A volcano on the Indonesian island of Bali erupted several times over the weekend, emitting thick plumes of smoke that covered nearby resorts and villages with ash and prompted airport closures and flight cancellations that left thousands of tourists stranded.
Mount Agung’s cone lit up in orange when it erupted once Saturday evening and three more times early Sunday, the second time in less than a week. Ash shot up 13,000 feet into the atmosphere and drifted to the neighboring Lombok Island, forcing its airport to close on Sunday until at least 6 a.m. the next day, an official at the airport told The Associated Press. Bali’s airport remained open on Sunday with flights expected to take off after a slew of cancellations on Saturday.
"Tourism in Bali is still safe, except in the danger (zone) around Mount Agung," Indonesia’s Disaster Mitigation Agency said in a statement, adding that people within the 4.6-mile exclusion zone to “immediately evacuate” in an “orderly and calm manner,” according to the BBC.
Airlines were also issued a red warning, meaning an eruption can be imminent and large amounts of ash could be emitted into the air. Several thousand people were affected by Saturday's flight cancellations.
"We weren't notified by Jetstar in advance of us getting here (to Bali's airport)," said Australian tourist George Bennick. "So we are very disappointed about that."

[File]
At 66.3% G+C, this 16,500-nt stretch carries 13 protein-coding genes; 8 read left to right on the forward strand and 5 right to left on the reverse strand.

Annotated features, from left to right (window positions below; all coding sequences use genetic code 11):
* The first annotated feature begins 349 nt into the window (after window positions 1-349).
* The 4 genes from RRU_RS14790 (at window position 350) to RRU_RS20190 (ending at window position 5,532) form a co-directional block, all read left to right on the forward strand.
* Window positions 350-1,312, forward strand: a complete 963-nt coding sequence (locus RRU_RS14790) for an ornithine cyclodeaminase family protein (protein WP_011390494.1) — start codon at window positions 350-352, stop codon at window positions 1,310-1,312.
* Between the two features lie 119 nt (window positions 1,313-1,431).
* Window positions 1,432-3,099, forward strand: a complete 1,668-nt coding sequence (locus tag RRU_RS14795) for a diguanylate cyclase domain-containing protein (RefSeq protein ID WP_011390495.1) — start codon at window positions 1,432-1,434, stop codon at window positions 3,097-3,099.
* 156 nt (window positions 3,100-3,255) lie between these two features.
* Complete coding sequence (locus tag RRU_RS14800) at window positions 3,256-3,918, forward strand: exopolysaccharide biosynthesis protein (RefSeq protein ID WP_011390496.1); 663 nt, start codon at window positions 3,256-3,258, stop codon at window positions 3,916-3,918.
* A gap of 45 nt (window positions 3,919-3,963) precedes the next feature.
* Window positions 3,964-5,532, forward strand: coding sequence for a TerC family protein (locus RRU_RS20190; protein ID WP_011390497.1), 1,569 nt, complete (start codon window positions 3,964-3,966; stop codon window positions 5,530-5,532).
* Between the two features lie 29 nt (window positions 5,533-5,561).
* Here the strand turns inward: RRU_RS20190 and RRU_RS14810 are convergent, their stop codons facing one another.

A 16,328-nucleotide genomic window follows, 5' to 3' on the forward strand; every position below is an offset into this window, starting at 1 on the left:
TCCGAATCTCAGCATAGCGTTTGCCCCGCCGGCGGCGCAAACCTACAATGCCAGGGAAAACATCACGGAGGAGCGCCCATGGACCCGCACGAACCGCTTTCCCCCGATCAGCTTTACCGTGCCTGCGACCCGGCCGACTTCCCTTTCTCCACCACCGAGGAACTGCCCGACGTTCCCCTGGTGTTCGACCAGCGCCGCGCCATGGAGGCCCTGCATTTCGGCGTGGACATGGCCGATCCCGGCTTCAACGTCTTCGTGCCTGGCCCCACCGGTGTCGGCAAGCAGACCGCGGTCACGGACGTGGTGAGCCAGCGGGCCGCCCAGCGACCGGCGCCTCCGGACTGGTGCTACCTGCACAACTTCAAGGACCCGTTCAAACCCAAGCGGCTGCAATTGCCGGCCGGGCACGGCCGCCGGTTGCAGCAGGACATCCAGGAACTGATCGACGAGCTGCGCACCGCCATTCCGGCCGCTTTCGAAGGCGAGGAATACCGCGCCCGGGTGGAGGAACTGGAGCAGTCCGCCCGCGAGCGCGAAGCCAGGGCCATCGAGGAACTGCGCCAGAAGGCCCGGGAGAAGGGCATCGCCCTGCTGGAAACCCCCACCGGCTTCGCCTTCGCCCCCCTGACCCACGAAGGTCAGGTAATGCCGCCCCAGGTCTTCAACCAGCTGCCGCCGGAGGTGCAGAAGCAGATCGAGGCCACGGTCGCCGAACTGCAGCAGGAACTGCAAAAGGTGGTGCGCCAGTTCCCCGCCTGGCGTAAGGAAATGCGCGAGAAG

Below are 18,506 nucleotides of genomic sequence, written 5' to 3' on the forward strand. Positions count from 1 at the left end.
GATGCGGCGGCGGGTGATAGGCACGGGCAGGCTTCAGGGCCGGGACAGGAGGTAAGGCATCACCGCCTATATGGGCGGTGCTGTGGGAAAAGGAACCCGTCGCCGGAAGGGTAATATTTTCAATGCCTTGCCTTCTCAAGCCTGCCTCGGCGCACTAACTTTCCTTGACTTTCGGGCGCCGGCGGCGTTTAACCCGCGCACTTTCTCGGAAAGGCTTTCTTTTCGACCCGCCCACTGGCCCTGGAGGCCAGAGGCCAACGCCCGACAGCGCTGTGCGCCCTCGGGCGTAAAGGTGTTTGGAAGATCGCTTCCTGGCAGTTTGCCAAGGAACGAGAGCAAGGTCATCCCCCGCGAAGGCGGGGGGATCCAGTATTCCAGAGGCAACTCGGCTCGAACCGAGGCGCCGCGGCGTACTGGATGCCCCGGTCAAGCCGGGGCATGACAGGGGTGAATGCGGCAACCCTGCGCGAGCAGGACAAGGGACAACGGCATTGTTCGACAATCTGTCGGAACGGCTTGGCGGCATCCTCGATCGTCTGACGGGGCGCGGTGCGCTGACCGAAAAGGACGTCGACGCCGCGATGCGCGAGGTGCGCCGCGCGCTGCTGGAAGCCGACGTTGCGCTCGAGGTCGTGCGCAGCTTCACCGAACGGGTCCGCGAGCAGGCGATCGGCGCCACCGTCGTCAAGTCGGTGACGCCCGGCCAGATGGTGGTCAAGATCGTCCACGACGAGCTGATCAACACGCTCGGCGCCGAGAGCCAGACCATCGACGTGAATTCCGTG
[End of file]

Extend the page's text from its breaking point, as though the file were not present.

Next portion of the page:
Nearby resorts and villages were covered with less than half an inch of volcanic ash as of Sunday, disaster officials said. Local soldiers and police distributed masks for people on the islands.
Made Sugiri, an employee at Mahagiri Panoramic Resort, located around 6 miles from the crater, said a thin layer of volcanic ash reached the area.
"We are out of the danger zone, but like other resorts in the region, of course the eruptions cause a decrease in the number of visitors," he said.
"I think these latest eruptions are more dangerous, given the thick clouds it's releasing," he said. "Certainly we worry, but we have to wait and see. Hopefully there is no significant eruption."
More than 140,000 people fled Bali in September when Mount Agung showed signs of activity for the first time in more than half a century. Many residents returned home after the alert was lowered on Oct. 29, but about 25,000 residents are still in temporary shelters.
A possible major eruption has detered many travelers from visiting Indonesia’s top tourist destination. More than 5 million visitors travel to Bali for its Hindu culture, surf beaches and lush green interior. Nearby Lombok is relatively undeveloped as a tourist destination, receiving fewer than 100,000 international visitors a year. However, Bali has lost at least $110 million in tourism after major evacuations were ordered in September, the BBC reported.
Agung also had a minor eruption on Tuesday, but authorities have not raised the alert status from the second-highest level that would include more people in the exclusion area, forcing them to evacuate. Though ash from the volcano could rain down for at least another month, no major eruption is expected, government volcanologist Gede Suantika said. A red-yellow light visible in ash above the mountain was the reflection of lava in the crater.
Indonesia sits on the "Pacific Ring of Fire" and has more than 120 active volcanoes. The volcano's last major eruption, in 1963, killed about 1,100 people.
The Associated Press contributed to this report.